The Phantom a feast for the eyes and ears

Toronto Sun - - SHOWBIZ - LIZ BRAUN Stage

If the­atre as spec­ta­cle is your thing, you can’t do much bet­ter than The Phantom Of The Opera.

Cameron Mack­in­tosh’s re­vised pro­duc­tion is a treat for the eyes and ears — all daz­zling stag­ing and cos­tumes and all that over­wrought An­drew Lloyd Web­ber mu­sic.

The story, of course, is in­com­pre­hen­si­ble twad­dle (book by Richard Stil­goe and Lloyd Web­ber) — but as Phantom has been run­ning suc­cess­fully in one place or another for 30 years, it’s prob­a­bly too late to com­plain about du­bi­ous sto­ry­telling.

In its cur­rent in­car­na­tion, The Phantom of The Opera is a dark psy­cho­log­i­cal study with par­al­lels to Beauty and The Beast. The tale is set at the Paris Opera, where in­ternecine drama sees the famed diva Car­lotta (Trista Moldovan) re­placed by a shy in­genue from the dance corps.

Un­be­knownst to all, the dancer Chris­tine (Eva Tavares) has an ex­tra­or­di­nary singing voice, thanks to a mys­te­ri­ous vo­cal coach she re­gards as the ‘an­gel of mu­sic.’

That se­cret coach is the Phantom of the Opera him­self (Quentin Oliver Lee), a shad­owy and dis­fig­ured ge­nius who hides out in a gothic, un­der­ground lair. The mad mu­si­cian is masked to hide his ghastly face and he trav­els by se­cret stair­way and gon­dola (ku­dos to set de­signer Paul Brown); a lot of smoke and mir­rors —not to men­tion dry ice, flames and os­ten­ta­tious chan­de­liers — are in­volved in this pro­duc­tion, but the the­atrics never quite make up for an un­sat­is­fac­tory story.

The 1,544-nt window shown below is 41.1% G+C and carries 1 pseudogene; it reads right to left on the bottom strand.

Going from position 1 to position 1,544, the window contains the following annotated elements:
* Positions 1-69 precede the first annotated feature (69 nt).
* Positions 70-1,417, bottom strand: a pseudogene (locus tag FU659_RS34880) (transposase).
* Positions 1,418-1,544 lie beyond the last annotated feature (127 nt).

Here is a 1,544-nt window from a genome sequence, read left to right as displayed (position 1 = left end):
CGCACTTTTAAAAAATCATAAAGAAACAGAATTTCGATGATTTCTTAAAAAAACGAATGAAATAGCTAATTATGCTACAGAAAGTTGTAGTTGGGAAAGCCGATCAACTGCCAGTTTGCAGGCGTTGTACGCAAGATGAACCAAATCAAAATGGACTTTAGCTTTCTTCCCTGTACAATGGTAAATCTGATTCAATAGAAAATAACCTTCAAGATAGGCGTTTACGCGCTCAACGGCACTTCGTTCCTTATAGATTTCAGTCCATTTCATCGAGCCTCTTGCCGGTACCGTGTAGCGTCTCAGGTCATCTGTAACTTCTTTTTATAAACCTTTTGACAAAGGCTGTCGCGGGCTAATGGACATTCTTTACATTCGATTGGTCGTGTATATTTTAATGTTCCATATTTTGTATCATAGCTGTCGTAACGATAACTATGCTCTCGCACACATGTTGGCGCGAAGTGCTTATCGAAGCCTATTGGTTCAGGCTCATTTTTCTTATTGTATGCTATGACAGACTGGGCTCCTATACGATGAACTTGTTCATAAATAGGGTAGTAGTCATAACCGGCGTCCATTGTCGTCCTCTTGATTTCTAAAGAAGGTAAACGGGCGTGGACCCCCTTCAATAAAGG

When the dash­ing Vi­comte de Chagny (Herb Porter on the night we at­tended) falls in love with Chris­tine and she with him, the Phantom’s jeal­ousy un­hinges him. Only com­pas­sion can save them all now, etc.

De­spite all the well-known drama, some of the more at­trac­tive bits in Phantom Of The Opera are comedic, and most of those send up the van­ity and in­trigue in­side a the­atre com­pany. The first scene, for ex­am­ple — a dress re­hearsal for a fic­tional opera — is witty and en­er­getic, with the fan­tas­tic cos­tume work from the late Maria Bjorn­son on full dis­play.

Phantom Of The Opera is an ex­trav­a­ganza from another era, so nos­tal­gia can­not be dis­counted as one of its at­trac­tions. The pro­duc­tion, di­rected by Lau­rence Con­nor, is at the Princess of Wales the­atre through June 30.

Tick­ets and info: Mirvish. com.


Quentin Oliver Lee and Eva Tavares in a scene from Phantom of the Opera.

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